Islamic State kills dozens of its own in hunt for spies

BAGHDAD: In March, a senior commander with the Islamic State group was driving through northern Syria on orders to lead militants in the fighting there when a drone blasted his vehicle to oblivion.

The killing of Abu Hayjaa al-Tunsi, a Tunisian jihadi, sparked a panicked hunt within the group's ranks for spies who could have tipped off the US-led coalition about his closely guarded movements.

By the time it was over, the group would kill 38 of its own members on suspicion of acting as informants.

They were among dozens of IS members killed by their own leadership in recent months in a vicious purge after a string of airstrikes killed prominent figures.

Others have disappeared into prisons and still more have fled, fearing they could be next as the jihadi group turns on itself in the hunt for moles, according to Syrian opposition activists, Kurdish militia commanders, several Iraqi intelligence officials and an informant for the Iraqi government who worked within IS ranks.

The fear of informants has fueled paranoia among the militants' ranks. A mobile phone or internet connection can raise suspicions. As a warning to others, IS has displayed the bodies of some suspected spies in public or used particularly gruesome methods, including reportedly dropping some into a vat of acid.

IS "commanders don't dare come from Iraq to Syria because they are being liquidated" by airstrikes, said Bebars al-Talawy, an opposition activist in Syria who monitors the jihadi group.

Suspects were rounded up, taken to military bases around Raqqa, and the purge ensued. Within days, 21 IS fighters were killed, including a senior commander from North Africa, Abdurrahman said.

Dozens more were taken back to Iraq for further questioning. Of those, 17 were killed and 32 were expelled from the group but allowed to live, Abdurrahman and al-Talawy said, both citing their contacts in the militant group.

Among those brought to Iraq was the group's top security official for its Badiya "province," covering a part of central and eastern Syria. His fate remains unknown.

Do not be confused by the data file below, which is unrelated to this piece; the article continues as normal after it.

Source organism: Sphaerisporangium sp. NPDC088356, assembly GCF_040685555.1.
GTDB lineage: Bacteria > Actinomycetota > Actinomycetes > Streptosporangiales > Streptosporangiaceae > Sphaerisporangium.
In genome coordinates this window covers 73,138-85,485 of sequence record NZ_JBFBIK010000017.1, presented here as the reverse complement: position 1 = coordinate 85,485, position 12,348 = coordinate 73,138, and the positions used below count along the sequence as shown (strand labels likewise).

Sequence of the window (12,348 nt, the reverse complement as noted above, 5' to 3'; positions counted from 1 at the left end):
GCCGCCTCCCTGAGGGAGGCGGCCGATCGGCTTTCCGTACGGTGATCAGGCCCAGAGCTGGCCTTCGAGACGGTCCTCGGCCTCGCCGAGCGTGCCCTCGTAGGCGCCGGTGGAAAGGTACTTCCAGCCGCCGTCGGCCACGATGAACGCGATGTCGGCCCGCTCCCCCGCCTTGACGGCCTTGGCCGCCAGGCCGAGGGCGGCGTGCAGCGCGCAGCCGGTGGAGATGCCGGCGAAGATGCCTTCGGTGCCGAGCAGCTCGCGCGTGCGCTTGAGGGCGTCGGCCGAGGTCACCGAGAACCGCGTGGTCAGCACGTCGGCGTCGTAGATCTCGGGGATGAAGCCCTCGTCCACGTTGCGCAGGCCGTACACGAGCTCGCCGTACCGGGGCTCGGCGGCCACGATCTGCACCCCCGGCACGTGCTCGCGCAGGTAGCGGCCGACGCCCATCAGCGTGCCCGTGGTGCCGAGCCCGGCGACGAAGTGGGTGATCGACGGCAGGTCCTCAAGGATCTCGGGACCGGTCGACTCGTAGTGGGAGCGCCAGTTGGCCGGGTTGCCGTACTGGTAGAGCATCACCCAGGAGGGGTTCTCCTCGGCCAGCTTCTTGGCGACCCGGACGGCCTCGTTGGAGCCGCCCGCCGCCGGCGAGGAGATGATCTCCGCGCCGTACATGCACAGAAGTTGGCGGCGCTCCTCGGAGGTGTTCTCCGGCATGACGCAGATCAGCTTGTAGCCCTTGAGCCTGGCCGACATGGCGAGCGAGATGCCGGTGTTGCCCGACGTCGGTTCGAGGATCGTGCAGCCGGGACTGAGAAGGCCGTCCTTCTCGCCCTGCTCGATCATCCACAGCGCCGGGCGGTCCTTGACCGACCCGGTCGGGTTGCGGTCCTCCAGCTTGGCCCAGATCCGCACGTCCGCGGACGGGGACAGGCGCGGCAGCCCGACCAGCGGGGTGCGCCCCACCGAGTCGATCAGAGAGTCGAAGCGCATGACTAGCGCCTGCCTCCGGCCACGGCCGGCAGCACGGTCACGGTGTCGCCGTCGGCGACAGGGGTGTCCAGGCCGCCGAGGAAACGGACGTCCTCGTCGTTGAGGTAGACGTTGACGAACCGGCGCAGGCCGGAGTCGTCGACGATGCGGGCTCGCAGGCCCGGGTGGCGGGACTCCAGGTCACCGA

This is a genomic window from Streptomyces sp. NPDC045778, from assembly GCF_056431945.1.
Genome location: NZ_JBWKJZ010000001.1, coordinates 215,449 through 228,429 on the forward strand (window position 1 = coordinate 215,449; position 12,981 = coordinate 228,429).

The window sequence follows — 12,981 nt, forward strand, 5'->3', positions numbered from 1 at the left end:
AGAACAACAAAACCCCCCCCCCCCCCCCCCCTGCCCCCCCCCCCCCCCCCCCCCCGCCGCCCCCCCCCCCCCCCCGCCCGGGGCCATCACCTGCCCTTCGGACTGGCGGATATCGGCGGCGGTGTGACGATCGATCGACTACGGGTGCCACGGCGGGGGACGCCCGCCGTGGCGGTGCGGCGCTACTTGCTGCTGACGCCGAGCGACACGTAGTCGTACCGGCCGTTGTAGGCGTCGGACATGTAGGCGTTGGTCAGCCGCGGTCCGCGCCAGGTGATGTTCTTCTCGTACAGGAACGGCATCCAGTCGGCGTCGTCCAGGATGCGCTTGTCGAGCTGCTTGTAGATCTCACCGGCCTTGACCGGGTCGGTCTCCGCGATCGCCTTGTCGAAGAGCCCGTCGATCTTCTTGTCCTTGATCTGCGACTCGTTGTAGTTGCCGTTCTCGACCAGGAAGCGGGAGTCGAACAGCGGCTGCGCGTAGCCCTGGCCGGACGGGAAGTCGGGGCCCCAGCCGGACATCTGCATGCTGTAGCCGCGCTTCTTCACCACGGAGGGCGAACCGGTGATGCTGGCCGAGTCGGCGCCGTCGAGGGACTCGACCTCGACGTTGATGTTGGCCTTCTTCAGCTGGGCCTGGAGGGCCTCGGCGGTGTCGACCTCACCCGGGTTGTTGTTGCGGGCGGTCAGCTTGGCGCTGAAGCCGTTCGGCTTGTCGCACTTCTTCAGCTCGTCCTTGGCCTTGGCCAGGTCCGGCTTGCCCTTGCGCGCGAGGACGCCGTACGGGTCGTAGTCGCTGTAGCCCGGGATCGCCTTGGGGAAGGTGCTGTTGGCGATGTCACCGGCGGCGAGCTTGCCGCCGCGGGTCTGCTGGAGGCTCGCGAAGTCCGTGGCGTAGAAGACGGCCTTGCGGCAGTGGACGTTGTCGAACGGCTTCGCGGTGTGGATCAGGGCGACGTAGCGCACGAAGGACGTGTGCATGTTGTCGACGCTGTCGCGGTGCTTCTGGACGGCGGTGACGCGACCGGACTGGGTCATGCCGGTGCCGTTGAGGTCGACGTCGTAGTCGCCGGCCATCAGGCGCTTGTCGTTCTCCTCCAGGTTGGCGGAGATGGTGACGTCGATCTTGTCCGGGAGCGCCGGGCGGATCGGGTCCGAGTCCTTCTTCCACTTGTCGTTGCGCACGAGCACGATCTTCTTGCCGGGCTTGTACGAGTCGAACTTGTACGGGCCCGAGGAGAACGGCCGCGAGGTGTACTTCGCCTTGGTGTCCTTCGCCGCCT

Non-IS members are also often caught up in the hunt for spies. In the Tabqa, near Raqqa, IS fighters brought a civilian, Abdul-Hadi Issa, into the main square before dozens of onlookers and announced he was accused of spying. A masked militant then stabbed him in the heart and, with the knife still stuck in the man's chest, the fighter shot him in the head with a pistol.

Issa's body was hanged in the square with a large piece of paper on his chest proclaiming the crime and the punishment. IS circulated photos of the killing on social media.

According to al-Talawy, several other IS members were killed in the town of Sukhna near the central Syrian city of Palmyra on charges of giving information to the coalition about IS bases in the area as well as trying to locate places where al-Baghdadi might be.

Sherfan Darwish, of the US-backed Syria Democratic Forces, which has been spearheading the fight against IS in Syria, said there is panic in IS-held areas where the extremists have killed people simply for having telecommunications devices in their homes.

"There is chaos. Some members and commanders are trying to flee," Darwish said.

The US -led coalition has sought to use its successes in targeting IS leaders to intimidate others.

In late May, warplanes dropped leaflets over IS-held parts of Syria with the pictures of two senior militants killed previously in airstrikes. "What do these Daesh commanders have in common?" the leaflet read. "They were killed at the hands of the coalition."

The jihadis have responded with their own propaganda.

"America, do you think that victory comes by killing a commander or more?" IS spokesman Abu Mohammed al-Adnani said in a May 21 audio message. "We will not be deterred by your campaigns and you will not be victorious."